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What Are the Benefits of Mustard Powder?

by
author image Joe King, M.S.
Joe King began writing fitness and nutrition articles in 2001 for the "Journal of Hyperplasia Research" and Champion Nutrition. As a personal trainer, he has been helping clients reach their fitness goals for more than a decade. King holds a Bachelor of Science in kinesiology from California State University, Hayward, and a Master of Science in exercise physiology from California State University, East Bay.
What Are the Benefits of Mustard Powder?
A small pile of mustard powder beside measuring spoons. Photo Credit zkruger/iStock/Getty Images

Mustard powder is finely ground mustard seed, which comes from three species of mustard plants, including yellow mustard, brown mustard and black mustard. Mustard powder contains the same nutrients that are found in the whole mustard seed and has several nutritional benefits. In powdered form, mustard has no smell when dry, but it has a hot flavor when mixed with water.

Phytonutrients

Mustard seeds contain high amounts of phytonutrients, particularly glucosinolates, according to a 1990 study published in "Plant Science." Glucosinolates are a sugar-derived compound that is found naturally in many flowering plants. A study published by the "International Journal of Vitamin and Nutrition Research" in 2002 found that glucosinolates found in plants may have a protective effect against certain types of cancer, especially lung cancer.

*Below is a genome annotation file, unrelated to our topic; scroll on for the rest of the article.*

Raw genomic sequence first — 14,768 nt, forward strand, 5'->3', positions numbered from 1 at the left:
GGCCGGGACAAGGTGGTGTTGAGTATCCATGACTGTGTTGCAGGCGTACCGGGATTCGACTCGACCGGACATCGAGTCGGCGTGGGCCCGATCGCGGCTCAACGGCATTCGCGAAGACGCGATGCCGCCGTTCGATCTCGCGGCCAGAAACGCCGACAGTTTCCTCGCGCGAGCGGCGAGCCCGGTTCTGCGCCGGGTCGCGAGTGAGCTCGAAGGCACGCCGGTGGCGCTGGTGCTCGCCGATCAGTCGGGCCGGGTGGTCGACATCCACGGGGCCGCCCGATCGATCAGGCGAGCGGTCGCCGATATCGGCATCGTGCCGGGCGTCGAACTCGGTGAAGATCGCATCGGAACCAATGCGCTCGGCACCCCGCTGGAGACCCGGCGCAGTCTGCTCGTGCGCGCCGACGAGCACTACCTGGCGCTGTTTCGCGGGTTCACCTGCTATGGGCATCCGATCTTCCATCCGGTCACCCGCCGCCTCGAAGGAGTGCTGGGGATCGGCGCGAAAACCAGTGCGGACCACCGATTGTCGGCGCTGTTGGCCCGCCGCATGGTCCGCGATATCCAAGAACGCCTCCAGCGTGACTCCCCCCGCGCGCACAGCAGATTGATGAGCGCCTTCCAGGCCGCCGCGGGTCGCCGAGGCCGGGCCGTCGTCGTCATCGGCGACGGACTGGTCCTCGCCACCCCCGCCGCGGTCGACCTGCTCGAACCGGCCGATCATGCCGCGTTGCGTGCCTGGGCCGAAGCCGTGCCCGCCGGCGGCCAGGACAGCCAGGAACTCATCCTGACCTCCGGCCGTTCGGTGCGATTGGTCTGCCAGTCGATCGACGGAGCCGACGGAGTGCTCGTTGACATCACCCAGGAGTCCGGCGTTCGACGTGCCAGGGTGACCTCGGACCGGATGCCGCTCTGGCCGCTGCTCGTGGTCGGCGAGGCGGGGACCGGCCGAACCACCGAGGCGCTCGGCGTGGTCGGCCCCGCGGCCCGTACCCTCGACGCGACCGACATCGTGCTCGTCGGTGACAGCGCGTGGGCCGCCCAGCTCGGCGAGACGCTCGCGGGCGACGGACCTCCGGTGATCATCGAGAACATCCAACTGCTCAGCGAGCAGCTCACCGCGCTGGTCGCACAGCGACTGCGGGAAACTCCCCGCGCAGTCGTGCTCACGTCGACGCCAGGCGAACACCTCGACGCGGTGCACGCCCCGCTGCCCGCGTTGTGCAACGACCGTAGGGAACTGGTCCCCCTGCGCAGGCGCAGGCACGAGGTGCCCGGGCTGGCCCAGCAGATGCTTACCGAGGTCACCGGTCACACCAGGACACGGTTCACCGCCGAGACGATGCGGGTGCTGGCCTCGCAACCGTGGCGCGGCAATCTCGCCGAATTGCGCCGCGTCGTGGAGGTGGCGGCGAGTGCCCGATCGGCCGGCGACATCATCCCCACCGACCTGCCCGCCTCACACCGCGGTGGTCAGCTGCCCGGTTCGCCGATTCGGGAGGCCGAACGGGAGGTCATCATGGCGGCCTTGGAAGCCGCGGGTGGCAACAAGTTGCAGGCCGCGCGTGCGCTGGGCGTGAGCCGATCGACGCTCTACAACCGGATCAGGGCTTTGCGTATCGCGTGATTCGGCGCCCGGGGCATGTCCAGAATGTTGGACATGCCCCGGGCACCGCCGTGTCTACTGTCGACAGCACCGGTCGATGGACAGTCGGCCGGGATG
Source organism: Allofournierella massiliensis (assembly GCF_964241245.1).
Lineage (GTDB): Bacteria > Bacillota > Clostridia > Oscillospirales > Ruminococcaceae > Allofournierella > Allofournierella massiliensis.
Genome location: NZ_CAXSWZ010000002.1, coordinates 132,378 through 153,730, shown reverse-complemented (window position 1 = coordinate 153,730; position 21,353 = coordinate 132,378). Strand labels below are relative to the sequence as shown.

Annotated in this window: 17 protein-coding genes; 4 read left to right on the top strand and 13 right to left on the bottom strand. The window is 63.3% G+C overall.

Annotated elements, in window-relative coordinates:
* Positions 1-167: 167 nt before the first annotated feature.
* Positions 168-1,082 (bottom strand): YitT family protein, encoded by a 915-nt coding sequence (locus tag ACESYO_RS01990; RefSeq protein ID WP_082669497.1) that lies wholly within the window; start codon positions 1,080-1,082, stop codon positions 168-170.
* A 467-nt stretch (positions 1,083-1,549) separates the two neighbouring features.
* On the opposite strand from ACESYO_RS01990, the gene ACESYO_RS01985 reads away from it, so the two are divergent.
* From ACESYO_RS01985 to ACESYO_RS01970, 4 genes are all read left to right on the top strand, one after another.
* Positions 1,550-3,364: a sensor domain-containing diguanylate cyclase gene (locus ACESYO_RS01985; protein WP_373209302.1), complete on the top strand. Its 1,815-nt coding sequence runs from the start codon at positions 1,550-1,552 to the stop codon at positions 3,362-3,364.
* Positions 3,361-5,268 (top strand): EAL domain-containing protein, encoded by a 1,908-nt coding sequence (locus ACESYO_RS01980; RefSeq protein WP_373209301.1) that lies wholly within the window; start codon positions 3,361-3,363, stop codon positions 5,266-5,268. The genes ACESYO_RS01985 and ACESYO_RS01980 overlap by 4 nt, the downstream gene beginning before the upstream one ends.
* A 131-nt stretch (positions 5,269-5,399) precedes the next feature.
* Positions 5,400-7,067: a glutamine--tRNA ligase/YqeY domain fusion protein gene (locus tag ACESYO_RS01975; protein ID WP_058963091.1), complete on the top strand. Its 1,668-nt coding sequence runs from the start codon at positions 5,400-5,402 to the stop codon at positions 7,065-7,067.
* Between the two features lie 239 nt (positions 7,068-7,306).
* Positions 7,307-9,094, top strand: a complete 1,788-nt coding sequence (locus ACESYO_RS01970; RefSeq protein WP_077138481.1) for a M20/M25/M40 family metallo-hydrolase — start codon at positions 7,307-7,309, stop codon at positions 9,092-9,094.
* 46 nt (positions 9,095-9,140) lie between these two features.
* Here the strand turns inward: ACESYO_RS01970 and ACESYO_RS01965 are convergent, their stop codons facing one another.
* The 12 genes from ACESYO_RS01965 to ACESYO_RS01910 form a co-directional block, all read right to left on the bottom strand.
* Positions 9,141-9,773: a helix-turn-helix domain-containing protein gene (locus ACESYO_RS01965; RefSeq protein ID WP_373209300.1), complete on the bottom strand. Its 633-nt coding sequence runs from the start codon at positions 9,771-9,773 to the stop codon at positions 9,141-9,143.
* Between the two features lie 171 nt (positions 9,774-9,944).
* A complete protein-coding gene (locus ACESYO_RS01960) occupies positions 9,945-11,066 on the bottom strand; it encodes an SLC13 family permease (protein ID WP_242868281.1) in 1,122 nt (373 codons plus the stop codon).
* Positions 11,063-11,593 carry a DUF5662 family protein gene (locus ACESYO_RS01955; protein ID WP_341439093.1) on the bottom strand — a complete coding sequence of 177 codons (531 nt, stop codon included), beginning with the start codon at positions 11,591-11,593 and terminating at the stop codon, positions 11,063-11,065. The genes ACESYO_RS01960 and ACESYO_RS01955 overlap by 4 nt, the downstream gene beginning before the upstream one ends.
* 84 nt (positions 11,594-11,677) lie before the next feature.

Healthy Minerals

Mustard seeds contain a variety of minerals, including iron, magnesium, zinc, calcium and phosphorus. Getting adequate amounts of these minerals is essential for the normal function of many biological and biochemical processes within your body and can help prevent a mineral deficiency, which can have potentially debilitating side effects. According to USDA National Nutrient Database for Standard Reference, ground mustard seed contains 26.6 percent of your daily calcium, 51.2 percent of your daily iron, 92.5 percent of your daily magnesium, 40.5 percent of your daily zinc, and 82.8 percent of your daily phosphorus.

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Omega-3 Fatty Acids

Mustard seed is acidic and a source of omega-3 fatty acids, according to the book, "Today's Herbal Health: The Essential Reference Guide." The University of Maryland Medical Center states that omega-3 fatty acids found in some foods can benefit individuals with high cholesterol, high blood pressure, heart disease, diabetes, rheumatoid arthritis, systemic lupus erythematosus, osteoporosis, depression, bipolar disorder, schizophrenia, attention deficit disorder, skin disorders, inflammatory bowel disease, asthma, macular degeneration, menstrual pain and some cancers. However, omega-3 fatty acids are not intended to treat or prevent any disease. Consult with your physician before taking food items or supplements containing omega-3 fatty acids.

Antioxidant Properties

Mustard seeds and powder contain the amino acid, cysteine, which acts as an antioxidant in your body. Cysteine protects your body from free radicals, which are harmful compounds in your body that damage DNA and cell membranes, according to the University of Maryland Medical Center. Cysteine may also be useful in individuals suffering from angina, bronchitis, influenza and other conditions.

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References

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